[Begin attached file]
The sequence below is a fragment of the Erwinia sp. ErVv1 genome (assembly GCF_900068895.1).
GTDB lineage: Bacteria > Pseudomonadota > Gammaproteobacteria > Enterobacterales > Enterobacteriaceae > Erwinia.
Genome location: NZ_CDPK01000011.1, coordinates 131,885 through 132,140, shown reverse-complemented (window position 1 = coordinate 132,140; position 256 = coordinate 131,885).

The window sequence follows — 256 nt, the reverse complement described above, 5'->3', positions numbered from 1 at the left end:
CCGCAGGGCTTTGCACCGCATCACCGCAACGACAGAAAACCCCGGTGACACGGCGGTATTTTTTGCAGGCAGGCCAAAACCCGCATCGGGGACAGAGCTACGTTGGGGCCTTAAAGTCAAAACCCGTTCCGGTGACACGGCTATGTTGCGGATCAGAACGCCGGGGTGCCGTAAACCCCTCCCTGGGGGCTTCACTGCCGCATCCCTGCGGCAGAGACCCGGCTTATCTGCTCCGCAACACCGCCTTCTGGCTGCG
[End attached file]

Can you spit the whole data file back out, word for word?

The sequence below is a fragment of the Erwinia sp. ErVv1 genome (assembly GCF_900068895.1).
GTDB lineage: Bacteria > Pseudomonadota > Gammaproteobacteria > Enterobacterales > Enterobacteriaceae > Erwinia.
Genome location: NZ_CDPK01000011.1, coordinates 131,885 through 132,140, shown reverse-complemented (window position 1 = coordinate 132,140; position 256 = coordinate 131,885).

The window sequence follows — 256 nt, the reverse complement described above, 5'->3', positions numbered from 1 at the left end:
CCGCAGGGCTTTGCACCGCATCACCGCAACGACAGAAAACCCCGGTGACACGGCGGTATTTTTTGCAGGCAGGCCAAAACCCGCATCGGGGACAGAGCTACGTTGGGGCCTTAAAGTCAAAACCCGTTCCGGTGACACGGCTATGTTGCGGATCAGAACGCCGGGGTGCCGTAAACCCCTCCCTGGGGGCTTCACTGCCGCATCCCTGCGGCAGAGACCCGGCTTATCTGCTCCGCAACACCGCCTTCTGGCTGCG